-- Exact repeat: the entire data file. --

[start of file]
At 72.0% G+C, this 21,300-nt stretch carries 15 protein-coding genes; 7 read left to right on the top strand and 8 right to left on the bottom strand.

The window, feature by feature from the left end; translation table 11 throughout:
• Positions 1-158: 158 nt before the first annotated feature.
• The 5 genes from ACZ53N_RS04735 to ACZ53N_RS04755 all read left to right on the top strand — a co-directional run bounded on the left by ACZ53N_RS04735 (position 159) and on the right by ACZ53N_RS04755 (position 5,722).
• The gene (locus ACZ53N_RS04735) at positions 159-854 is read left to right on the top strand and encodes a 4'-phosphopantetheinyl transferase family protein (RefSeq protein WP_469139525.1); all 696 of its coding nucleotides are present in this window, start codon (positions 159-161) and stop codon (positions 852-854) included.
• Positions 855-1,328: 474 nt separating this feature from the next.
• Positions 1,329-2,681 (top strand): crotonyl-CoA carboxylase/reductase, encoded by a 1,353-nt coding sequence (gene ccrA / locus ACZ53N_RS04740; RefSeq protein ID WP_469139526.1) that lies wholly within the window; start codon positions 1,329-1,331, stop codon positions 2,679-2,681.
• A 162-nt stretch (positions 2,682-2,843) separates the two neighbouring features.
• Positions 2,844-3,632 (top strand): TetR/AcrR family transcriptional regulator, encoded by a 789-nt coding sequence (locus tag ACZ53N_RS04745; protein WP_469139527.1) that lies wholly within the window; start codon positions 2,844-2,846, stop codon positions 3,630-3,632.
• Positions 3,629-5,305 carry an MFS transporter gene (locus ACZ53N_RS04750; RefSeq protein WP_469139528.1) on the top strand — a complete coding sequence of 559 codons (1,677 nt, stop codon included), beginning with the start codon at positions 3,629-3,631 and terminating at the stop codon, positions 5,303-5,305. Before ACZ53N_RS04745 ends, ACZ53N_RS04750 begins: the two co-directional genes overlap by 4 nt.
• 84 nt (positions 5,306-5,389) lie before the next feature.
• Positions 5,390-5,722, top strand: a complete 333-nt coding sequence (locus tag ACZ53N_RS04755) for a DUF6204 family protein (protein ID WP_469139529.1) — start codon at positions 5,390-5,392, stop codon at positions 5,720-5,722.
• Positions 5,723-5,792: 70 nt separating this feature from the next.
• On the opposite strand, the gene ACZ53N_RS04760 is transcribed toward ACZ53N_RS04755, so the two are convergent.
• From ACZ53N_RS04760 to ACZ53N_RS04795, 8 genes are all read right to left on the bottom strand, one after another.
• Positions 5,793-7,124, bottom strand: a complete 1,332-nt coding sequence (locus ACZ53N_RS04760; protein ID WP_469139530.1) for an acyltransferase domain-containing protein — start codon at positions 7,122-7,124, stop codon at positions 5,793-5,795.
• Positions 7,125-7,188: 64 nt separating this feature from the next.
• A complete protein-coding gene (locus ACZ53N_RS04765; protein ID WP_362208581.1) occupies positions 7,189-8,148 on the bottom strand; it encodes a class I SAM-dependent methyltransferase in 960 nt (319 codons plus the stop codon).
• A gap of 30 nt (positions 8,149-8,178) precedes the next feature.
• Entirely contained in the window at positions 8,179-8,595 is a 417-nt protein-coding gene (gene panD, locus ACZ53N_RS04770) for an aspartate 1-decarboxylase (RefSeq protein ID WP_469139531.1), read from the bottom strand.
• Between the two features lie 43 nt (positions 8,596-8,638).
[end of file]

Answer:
At 72.0% G+C, this 21,300-nt stretch carries 15 protein-coding genes; 7 read left to right on the top strand and 8 right to left on the bottom strand.

The window, feature by feature from the left end; translation table 11 throughout:
• Positions 1-158: 158 nt before the first annotated feature.
• The 5 genes from ACZ53N_RS04735 to ACZ53N_RS04755 all read left to right on the top strand — a co-directional run bounded on the left by ACZ53N_RS04735 (position 159) and on the right by ACZ53N_RS04755 (position 5,722).
• The gene (locus ACZ53N_RS04735) at positions 159-854 is read left to right on the top strand and encodes a 4'-phosphopantetheinyl transferase family protein (RefSeq protein WP_469139525.1); all 696 of its coding nucleotides are present in this window, start codon (positions 159-161) and stop codon (positions 852-854) included.
• Positions 855-1,328: 474 nt separating this feature from the next.
• Positions 1,329-2,681 (top strand): crotonyl-CoA carboxylase/reductase, encoded by a 1,353-nt coding sequence (gene ccrA / locus ACZ53N_RS04740; RefSeq protein ID WP_469139526.1) that lies wholly within the window; start codon positions 1,329-1,331, stop codon positions 2,679-2,681.
• A 162-nt stretch (positions 2,682-2,843) separates the two neighbouring features.
• Positions 2,844-3,632 (top strand): TetR/AcrR family transcriptional regulator, encoded by a 789-nt coding sequence (locus tag ACZ53N_RS04745; protein WP_469139527.1) that lies wholly within the window; start codon positions 2,844-2,846, stop codon positions 3,630-3,632.
• Positions 3,629-5,305 carry an MFS transporter gene (locus ACZ53N_RS04750; RefSeq protein WP_469139528.1) on the top strand — a complete coding sequence of 559 codons (1,677 nt, stop codon included), beginning with the start codon at positions 3,629-3,631 and terminating at the stop codon, positions 5,303-5,305. Before ACZ53N_RS04745 ends, ACZ53N_RS04750 begins: the two co-directional genes overlap by 4 nt.
• 84 nt (positions 5,306-5,389) lie before the next feature.
• Positions 5,390-5,722, top strand: a complete 333-nt coding sequence (locus tag ACZ53N_RS04755) for a DUF6204 family protein (protein ID WP_469139529.1) — start codon at positions 5,390-5,392, stop codon at positions 5,720-5,722.
• Positions 5,723-5,792: 70 nt separating this feature from the next.
• On the opposite strand, the gene ACZ53N_RS04760 is transcribed toward ACZ53N_RS04755, so the two are convergent.
• From ACZ53N_RS04760 to ACZ53N_RS04795, 8 genes are all read right to left on the bottom strand, one after another.
• Positions 5,793-7,124, bottom strand: a complete 1,332-nt coding sequence (locus ACZ53N_RS04760; protein ID WP_469139530.1) for an acyltransferase domain-containing protein — start codon at positions 7,122-7,124, stop codon at positions 5,793-5,795.
• Positions 7,125-7,188: 64 nt separating this feature from the next.
• A complete protein-coding gene (locus ACZ53N_RS04765; protein ID WP_362208581.1) occupies positions 7,189-8,148 on the bottom strand; it encodes a class I SAM-dependent methyltransferase in 960 nt (319 codons plus the stop codon).
• A gap of 30 nt (positions 8,149-8,178) precedes the next feature.
• Entirely contained in the window at positions 8,179-8,595 is a 417-nt protein-coding gene (gene panD, locus ACZ53N_RS04770) for an aspartate 1-decarboxylase (RefSeq protein ID WP_469139531.1), read from the bottom strand.
• Between the two features lie 43 nt (positions 8,596-8,638).